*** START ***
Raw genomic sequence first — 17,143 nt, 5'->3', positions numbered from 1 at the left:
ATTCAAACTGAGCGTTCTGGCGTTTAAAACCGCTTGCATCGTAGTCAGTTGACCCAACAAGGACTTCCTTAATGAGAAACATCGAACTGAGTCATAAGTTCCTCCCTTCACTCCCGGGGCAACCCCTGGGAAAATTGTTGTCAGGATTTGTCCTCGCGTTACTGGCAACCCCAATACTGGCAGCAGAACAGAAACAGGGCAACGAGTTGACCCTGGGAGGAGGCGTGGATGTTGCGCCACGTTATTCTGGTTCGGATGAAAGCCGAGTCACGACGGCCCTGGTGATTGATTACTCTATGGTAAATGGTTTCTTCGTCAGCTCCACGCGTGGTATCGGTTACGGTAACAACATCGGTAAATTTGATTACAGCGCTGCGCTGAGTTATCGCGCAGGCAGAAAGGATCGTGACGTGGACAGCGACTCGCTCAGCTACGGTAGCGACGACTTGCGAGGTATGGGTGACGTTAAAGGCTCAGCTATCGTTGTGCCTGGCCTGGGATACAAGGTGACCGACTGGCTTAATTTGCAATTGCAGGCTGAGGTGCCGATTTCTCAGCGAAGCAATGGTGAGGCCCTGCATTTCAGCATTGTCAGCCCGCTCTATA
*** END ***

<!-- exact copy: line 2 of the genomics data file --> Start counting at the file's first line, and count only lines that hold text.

ATTCAAACTGAGCGTTCTGGCGTTTAAAACCGCTTGCATCGTAGTCAGTTGACCCAACAAGGACTTCCTTAATGAGAAACATCGAACTGAGTCATAAGTTCCTCCCTTCACTCCCGGGGCAACCCCTGGGAAAATTGTTGTCAGGATTTGTCCTCGCGTTACTGGCAACCCCAATACTGGCAGCAGAACAGAAACAGGGCAACGAGTTGACCCTGGGAGGAGGCGTGGATGTTGCGCCACGTTATTCTGGTTCGGATGAAAGCCGAGTCACGACGGCCCTGGTGATTGATTACTCTATGGTAAATGGTTTCTTCGTCAGCTCCACGCGTGGTATCGGTTACGGTAACAACATCGGTAAATTTGATTACAGCGCTGCGCTGAGTTATCGCGCAGGCAGAAAGGATCGTGACGTGGACAGCGACTCGCTCAGCTACGGTAGCGACGACTTGCGAGGTATGGGTGACGTTAAAGGCTCAGCTATCGTTGTGCCTGGCCTGGGATACAAGGTGACCGACTGGCTTAATTTGCAATTGCAGGCTGAGGTGCCGATTTCTCAGCGAAGCAATGGTGAGGCCCTGCATTTCAGCATTGTCAGCCCGCTCTATA